We all want to love and be loved; to be needed, and for women, to be the perfect fit for someone. That’s not wrong; it is the way God made us. Men know deep within that “…it is not good for man to be alone” (Genesis 2:18, New Life Version). Women want to meet someone who will declare, “This at last is bone of my bones and flesh of my flesh” (Genesis 2:23). No one sets out to be in an abusive relationship. Yet abuse, emotional and physical, is not uncommon, even in Christian circles.
How did things go so wrong? Because we are ‘bent ones’, twisted by sin, and we need help. Some of us need more help in this area than others do. Experts have identified signs of abuse. Below is one such checklist. If you identify with even two or three of the items on this list, talk to someone. You may be the abuser – and women can be abusers as well – or the abused. Either way, you need help.
- Quick involvement: Words like “I’ve never felt loved like this before by anyone”; “You are the best thing that has ever happened to me…” The pressure is on to be in an exclusive relationship very early on.
- Possessiveness: Your partner is excessively possessive, calls constantly, or visits unexpectedly; asks you to call him or her by the hour; gets upset if calls or texts are not returned immediately; calls when he or she knows where you are and who you are with.
- Being controlling: Checks your social media account to know who you are friends with; interrogates you intensely about who you talked to and where you were; insists on going shopping with you to help you select clothing; wants you to keep your hair a certain way etc.; keeps all the money or asks for receipts; insists you ask for permission to go anywhere or do anything.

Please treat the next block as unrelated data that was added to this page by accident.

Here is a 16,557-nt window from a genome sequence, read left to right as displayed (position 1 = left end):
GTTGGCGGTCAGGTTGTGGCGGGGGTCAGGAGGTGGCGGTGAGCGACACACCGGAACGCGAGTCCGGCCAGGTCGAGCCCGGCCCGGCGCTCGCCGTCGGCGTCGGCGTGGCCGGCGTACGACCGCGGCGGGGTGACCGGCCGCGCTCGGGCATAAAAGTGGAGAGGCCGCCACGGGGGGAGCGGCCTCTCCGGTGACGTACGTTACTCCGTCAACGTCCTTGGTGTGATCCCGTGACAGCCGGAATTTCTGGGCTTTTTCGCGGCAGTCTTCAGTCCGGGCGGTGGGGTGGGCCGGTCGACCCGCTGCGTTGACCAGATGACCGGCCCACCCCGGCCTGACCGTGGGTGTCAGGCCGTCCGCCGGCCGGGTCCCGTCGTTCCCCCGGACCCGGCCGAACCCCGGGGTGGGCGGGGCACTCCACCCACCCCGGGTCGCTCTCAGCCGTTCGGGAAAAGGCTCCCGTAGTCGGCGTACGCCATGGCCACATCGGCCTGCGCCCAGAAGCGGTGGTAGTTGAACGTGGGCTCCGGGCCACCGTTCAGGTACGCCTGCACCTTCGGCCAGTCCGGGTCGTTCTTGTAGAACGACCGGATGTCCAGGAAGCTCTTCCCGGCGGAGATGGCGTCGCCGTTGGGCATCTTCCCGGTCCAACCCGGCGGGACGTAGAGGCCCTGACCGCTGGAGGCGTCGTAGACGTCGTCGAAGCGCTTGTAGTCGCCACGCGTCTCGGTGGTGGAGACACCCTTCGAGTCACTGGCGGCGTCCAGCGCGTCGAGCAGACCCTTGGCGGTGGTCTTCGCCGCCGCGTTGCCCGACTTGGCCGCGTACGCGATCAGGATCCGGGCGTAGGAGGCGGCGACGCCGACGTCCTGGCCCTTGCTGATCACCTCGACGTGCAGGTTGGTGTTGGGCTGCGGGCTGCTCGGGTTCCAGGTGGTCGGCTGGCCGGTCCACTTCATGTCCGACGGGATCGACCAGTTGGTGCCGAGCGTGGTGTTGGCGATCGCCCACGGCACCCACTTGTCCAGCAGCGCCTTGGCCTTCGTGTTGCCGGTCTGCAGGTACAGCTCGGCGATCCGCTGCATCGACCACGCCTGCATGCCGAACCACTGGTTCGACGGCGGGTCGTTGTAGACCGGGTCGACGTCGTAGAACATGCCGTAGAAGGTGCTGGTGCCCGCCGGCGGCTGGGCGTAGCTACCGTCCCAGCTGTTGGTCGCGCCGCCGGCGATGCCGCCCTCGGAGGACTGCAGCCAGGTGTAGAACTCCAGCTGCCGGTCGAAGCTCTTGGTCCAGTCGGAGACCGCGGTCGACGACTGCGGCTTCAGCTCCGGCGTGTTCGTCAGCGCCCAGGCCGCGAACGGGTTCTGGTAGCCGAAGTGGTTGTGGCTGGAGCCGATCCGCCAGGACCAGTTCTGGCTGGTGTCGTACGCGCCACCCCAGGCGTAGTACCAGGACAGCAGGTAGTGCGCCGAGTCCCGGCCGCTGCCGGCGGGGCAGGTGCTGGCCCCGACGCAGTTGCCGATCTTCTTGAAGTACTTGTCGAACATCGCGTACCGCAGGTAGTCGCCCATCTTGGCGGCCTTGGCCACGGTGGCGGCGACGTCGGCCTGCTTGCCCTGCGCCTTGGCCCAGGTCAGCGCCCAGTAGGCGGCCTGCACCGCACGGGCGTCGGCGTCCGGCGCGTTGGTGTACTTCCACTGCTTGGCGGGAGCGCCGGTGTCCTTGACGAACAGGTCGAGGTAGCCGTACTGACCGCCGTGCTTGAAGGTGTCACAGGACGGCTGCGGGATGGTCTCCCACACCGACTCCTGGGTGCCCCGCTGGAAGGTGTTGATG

- Unrealistic expectations: Expects you to meet his or her every need; only you can make the person happy.
- Isolation: Tries to cut you off from family and friends; deprives you of a phone or car, or tries to prevent you from holding a job.
- Blames others for his or her own mistakes: The boss, family, you – it’s always someone else’s fault if anything goes wrong.
- Makes everyone else responsible for their feelings: The abuser often says, “You make me angry” instead of “I’m angry”. “I wouldn’t get so upset if you didn’t…”
- Hypersensitivity: Is easily insulted and will often rant and rave about injustices in his or her life.
- Cruel to animals and children: Uses anger or neglect of the kids to keep you at home or in your place; kills or punishes animals brutally. He or she also may expect children to do things beyond their ability, or tease them until they cry.
- ‘Playful’ use of force during sex: Intimidates, manipulates, or forces you to engage in unwanted sex acts.
- Verbal abuse: Constantly criticises you or says cruel things; degrades, curses, calls you ugly names; uses vulnerable points about your past against you.
- Rigid gender roles: Expects you to serve, obey, and remain at home.
- Sudden mood swings: Switches from loving to angry in a matter of minutes.
- A past of battering: He or she admits to hitting partners in the past, but states that they or the situation brought it on.
- Threats of violence: Towards himself or herself, or you. Whether it is “I’ll kill myself…” or “I’ll kill you …” or “I’ll hurt the kids…”
Abuse is one of the Church’s darkest secrets. No one wants to admit to being in an abusive relationship. And it is hard to spot the abuser; he or she can often be charming, especially to outsiders. Even when abuse is suspected, few are willing to check out the truth for fear of being intrusive. But abuse must be dealt with. So if you suspect abuse, speak up. “But if we walk in the light, as [God] is in the light, we have fellowship with one another, and the blood of Jesus his Son cleanses us from all sin.” (1 John 1:7)
Reprinted with permission from IMPACT magazine, Dec/Jan 2014, Vol. 37, No. 6.
Mary Yeo-Carpenter –
is the mother of two teenage boys. She and her husband John are involved in church planting in North Carolina.